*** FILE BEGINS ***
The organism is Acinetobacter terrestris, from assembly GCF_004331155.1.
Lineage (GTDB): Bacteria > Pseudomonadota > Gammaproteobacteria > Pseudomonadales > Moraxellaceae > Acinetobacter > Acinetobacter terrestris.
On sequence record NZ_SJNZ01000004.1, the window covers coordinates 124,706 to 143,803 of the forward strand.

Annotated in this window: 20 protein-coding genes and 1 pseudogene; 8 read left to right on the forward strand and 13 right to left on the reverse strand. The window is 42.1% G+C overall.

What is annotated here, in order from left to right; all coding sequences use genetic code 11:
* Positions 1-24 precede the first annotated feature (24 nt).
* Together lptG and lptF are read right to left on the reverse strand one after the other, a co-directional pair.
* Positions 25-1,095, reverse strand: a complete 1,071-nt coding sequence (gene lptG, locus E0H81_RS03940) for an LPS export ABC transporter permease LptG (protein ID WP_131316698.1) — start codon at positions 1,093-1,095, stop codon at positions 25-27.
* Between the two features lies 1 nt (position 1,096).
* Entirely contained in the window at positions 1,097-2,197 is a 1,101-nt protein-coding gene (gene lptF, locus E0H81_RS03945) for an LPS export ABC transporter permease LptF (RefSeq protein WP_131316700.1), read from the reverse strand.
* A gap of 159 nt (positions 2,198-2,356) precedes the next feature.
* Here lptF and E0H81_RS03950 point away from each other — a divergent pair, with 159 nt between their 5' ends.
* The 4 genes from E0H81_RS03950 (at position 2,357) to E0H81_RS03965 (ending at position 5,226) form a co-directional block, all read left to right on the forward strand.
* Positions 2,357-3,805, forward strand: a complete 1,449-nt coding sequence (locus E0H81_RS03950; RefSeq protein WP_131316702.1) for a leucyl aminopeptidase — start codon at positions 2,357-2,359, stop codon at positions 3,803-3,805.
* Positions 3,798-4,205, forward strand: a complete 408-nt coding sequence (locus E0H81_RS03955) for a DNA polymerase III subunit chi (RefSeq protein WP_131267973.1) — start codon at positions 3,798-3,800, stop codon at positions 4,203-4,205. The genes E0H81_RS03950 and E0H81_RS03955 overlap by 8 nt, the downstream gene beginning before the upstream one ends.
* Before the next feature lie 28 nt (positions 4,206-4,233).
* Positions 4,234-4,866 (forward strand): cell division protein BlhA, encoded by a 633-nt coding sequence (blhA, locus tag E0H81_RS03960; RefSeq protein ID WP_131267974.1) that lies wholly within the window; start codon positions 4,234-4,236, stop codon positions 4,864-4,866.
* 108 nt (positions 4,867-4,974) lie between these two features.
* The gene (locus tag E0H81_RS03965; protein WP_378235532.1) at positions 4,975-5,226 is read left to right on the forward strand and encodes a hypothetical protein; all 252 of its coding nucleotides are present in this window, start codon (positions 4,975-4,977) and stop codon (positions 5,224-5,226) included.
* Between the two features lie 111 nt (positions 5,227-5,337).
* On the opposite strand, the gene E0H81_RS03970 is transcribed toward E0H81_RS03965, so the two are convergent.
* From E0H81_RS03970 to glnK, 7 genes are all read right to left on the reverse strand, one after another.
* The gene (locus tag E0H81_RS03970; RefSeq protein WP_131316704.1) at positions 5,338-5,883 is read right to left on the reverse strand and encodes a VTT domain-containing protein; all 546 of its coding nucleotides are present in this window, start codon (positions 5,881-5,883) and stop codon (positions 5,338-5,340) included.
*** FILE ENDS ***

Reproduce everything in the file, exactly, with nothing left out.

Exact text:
The organism is Acinetobacter terrestris, from assembly GCF_004331155.1.
Lineage (GTDB): Bacteria > Pseudomonadota > Gammaproteobacteria > Pseudomonadales > Moraxellaceae > Acinetobacter > Acinetobacter terrestris.
On sequence record NZ_SJNZ01000004.1, the window covers coordinates 124,706 to 143,803 of the forward strand.

Annotated in this window: 20 protein-coding genes and 1 pseudogene; 8 read left to right on the forward strand and 13 right to left on the reverse strand. The window is 42.1% G+C overall.

What is annotated here, in order from left to right; all coding sequences use genetic code 11:
* Positions 1-24 precede the first annotated feature (24 nt).
* Together lptG and lptF are read right to left on the reverse strand one after the other, a co-directional pair.
* Positions 25-1,095, reverse strand: a complete 1,071-nt coding sequence (gene lptG, locus E0H81_RS03940) for an LPS export ABC transporter permease LptG (protein ID WP_131316698.1) — start codon at positions 1,093-1,095, stop codon at positions 25-27.
* Between the two features lies 1 nt (position 1,096).
* Entirely contained in the window at positions 1,097-2,197 is a 1,101-nt protein-coding gene (gene lptF, locus E0H81_RS03945) for an LPS export ABC transporter permease LptF (RefSeq protein WP_131316700.1), read from the reverse strand.
* A gap of 159 nt (positions 2,198-2,356) precedes the next feature.
* Here lptF and E0H81_RS03950 point away from each other — a divergent pair, with 159 nt between their 5' ends.
* The 4 genes from E0H81_RS03950 (at position 2,357) to E0H81_RS03965 (ending at position 5,226) form a co-directional block, all read left to right on the forward strand.
* Positions 2,357-3,805, forward strand: a complete 1,449-nt coding sequence (locus E0H81_RS03950; RefSeq protein WP_131316702.1) for a leucyl aminopeptidase — start codon at positions 2,357-2,359, stop codon at positions 3,803-3,805.
* Positions 3,798-4,205, forward strand: a complete 408-nt coding sequence (locus E0H81_RS03955) for a DNA polymerase III subunit chi (RefSeq protein WP_131267973.1) — start codon at positions 3,798-3,800, stop codon at positions 4,203-4,205. The genes E0H81_RS03950 and E0H81_RS03955 overlap by 8 nt, the downstream gene beginning before the upstream one ends.
* Before the next feature lie 28 nt (positions 4,206-4,233).
* Positions 4,234-4,866 (forward strand): cell division protein BlhA, encoded by a 633-nt coding sequence (blhA, locus tag E0H81_RS03960; RefSeq protein ID WP_131267974.1) that lies wholly within the window; start codon positions 4,234-4,236, stop codon positions 4,864-4,866.
* 108 nt (positions 4,867-4,974) lie between these two features.
* The gene (locus tag E0H81_RS03965; protein WP_378235532.1) at positions 4,975-5,226 is read left to right on the forward strand and encodes a hypothetical protein; all 252 of its coding nucleotides are present in this window, start codon (positions 4,975-4,977) and stop codon (positions 5,224-5,226) included.
* Between the two features lie 111 nt (positions 5,227-5,337).
* On the opposite strand, the gene E0H81_RS03970 is transcribed toward E0H81_RS03965, so the two are convergent.
* From E0H81_RS03970 to glnK, 7 genes are all read right to left on the reverse strand, one after another.
* The gene (locus tag E0H81_RS03970; RefSeq protein WP_131316704.1) at positions 5,338-5,883 is read right to left on the reverse strand and encodes a VTT domain-containing protein; all 546 of its coding nucleotides are present in this window, start codon (positions 5,881-5,883) and stop codon (positions 5,338-5,340) included.